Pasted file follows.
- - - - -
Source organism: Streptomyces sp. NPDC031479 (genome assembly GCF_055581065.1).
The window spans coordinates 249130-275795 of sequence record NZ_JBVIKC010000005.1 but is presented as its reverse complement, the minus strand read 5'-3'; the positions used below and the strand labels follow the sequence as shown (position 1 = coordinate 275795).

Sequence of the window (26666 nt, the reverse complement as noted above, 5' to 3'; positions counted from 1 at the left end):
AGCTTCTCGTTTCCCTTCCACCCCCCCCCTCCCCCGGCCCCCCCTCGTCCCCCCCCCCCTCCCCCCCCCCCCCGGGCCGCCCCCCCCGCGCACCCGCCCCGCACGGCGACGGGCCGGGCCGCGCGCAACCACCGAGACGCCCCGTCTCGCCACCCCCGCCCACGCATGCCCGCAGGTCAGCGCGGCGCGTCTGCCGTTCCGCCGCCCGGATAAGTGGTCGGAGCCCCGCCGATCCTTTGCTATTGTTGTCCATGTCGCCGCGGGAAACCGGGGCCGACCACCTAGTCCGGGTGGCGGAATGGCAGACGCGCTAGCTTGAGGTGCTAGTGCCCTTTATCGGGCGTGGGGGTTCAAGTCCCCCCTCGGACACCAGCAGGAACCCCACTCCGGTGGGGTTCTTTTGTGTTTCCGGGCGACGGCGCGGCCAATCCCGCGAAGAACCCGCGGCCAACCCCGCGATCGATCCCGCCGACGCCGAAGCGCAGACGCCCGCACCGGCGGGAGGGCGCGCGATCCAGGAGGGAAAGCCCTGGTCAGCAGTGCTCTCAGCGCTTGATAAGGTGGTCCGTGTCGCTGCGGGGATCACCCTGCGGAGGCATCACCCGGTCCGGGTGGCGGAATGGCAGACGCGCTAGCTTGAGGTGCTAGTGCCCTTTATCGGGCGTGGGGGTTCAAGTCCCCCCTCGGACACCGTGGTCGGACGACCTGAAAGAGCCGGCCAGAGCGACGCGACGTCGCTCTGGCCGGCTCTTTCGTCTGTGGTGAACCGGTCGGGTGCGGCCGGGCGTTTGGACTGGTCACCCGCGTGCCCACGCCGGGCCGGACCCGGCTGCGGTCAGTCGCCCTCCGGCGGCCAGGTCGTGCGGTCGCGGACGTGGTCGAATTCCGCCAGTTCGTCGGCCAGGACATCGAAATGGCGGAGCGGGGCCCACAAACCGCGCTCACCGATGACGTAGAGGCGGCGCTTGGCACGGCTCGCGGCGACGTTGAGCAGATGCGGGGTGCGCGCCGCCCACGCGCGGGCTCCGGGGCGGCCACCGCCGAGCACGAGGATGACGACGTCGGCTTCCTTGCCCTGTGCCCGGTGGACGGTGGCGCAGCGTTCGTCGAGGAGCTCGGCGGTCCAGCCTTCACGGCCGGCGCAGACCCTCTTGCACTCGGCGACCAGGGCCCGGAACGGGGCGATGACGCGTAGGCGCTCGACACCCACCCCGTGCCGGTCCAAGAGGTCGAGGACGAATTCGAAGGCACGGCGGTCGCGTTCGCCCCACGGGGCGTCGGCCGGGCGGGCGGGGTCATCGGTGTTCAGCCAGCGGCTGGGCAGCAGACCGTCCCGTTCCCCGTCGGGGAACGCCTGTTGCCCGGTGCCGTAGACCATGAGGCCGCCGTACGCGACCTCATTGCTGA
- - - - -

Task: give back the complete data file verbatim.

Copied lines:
Source organism: Streptomyces sp. NPDC031479 (genome assembly GCF_055581065.1).
The window spans coordinates 249130-275795 of sequence record NZ_JBVIKC010000005.1 but is presented as its reverse complement, the minus strand read 5'-3'; the positions used below and the strand labels follow the sequence as shown (position 1 = coordinate 275795).

Sequence of the window (26666 nt, the reverse complement as noted above, 5' to 3'; positions counted from 1 at the left end):
AGCTTCTCGTTTCCCTTCCACCCCCCCCCTCCCCCGGCCCCCCCTCGTCCCCCCCCCCCTCCCCCCCCCCCCCGGGCCGCCCCCCCCGCGCACCCGCCCCGCACGGCGACGGGCCGGGCCGCGCGCAACCACCGAGACGCCCCGTCTCGCCACCCCCGCCCACGCATGCCCGCAGGTCAGCGCGGCGCGTCTGCCGTTCCGCCGCCCGGATAAGTGGTCGGAGCCCCGCCGATCCTTTGCTATTGTTGTCCATGTCGCCGCGGGAAACCGGGGCCGACCACCTAGTCCGGGTGGCGGAATGGCAGACGCGCTAGCTTGAGGTGCTAGTGCCCTTTATCGGGCGTGGGGGTTCAAGTCCCCCCTCGGACACCAGCAGGAACCCCACTCCGGTGGGGTTCTTTTGTGTTTCCGGGCGACGGCGCGGCCAATCCCGCGAAGAACCCGCGGCCAACCCCGCGATCGATCCCGCCGACGCCGAAGCGCAGACGCCCGCACCGGCGGGAGGGCGCGCGATCCAGGAGGGAAAGCCCTGGTCAGCAGTGCTCTCAGCGCTTGATAAGGTGGTCCGTGTCGCTGCGGGGATCACCCTGCGGAGGCATCACCCGGTCCGGGTGGCGGAATGGCAGACGCGCTAGCTTGAGGTGCTAGTGCCCTTTATCGGGCGTGGGGGTTCAAGTCCCCCCTCGGACACCGTGGTCGGACGACCTGAAAGAGCCGGCCAGAGCGACGCGACGTCGCTCTGGCCGGCTCTTTCGTCTGTGGTGAACCGGTCGGGTGCGGCCGGGCGTTTGGACTGGTCACCCGCGTGCCCACGCCGGGCCGGACCCGGCTGCGGTCAGTCGCCCTCCGGCGGCCAGGTCGTGCGGTCGCGGACGTGGTCGAATTCCGCCAGTTCGTCGGCCAGGACATCGAAATGGCGGAGCGGGGCCCACAAACCGCGCTCACCGATGACGTAGAGGCGGCGCTTGGCACGGCTCGCGGCGACGTTGAGCAGATGCGGGGTGCGCGCCGCCCACGCGCGGGCTCCGGGGCGGCCACCGCCGAGCACGAGGATGACGACGTCGGCTTCCTTGCCCTGTGCCCGGTGGACGGTGGCGCAGCGTTCGTCGAGGAGCTCGGCGGTCCAGCCTTCACGGCCGGCGCAGACCCTCTTGCACTCGGCGACCAGGGCCCGGAACGGGGCGATGACGCGTAGGCGCTCGACACCCACCCCGTGCCGGTCCAAGAGGTCGAGGACGAATTCGAAGGCACGGCGGTCGCGTTCGCCCCACGGGGCGTCGGCCGGGCGGGCGGGGTCATCGGTGTTCAGCCAGCGGCTGGGCAGCAGACCGTCCCGTTCCCCGTCGGGGAACGCCTGTTGCCCGGTGCCGTAGACCATGAGGCCGCCGTACGCGACCTCATTGCTGA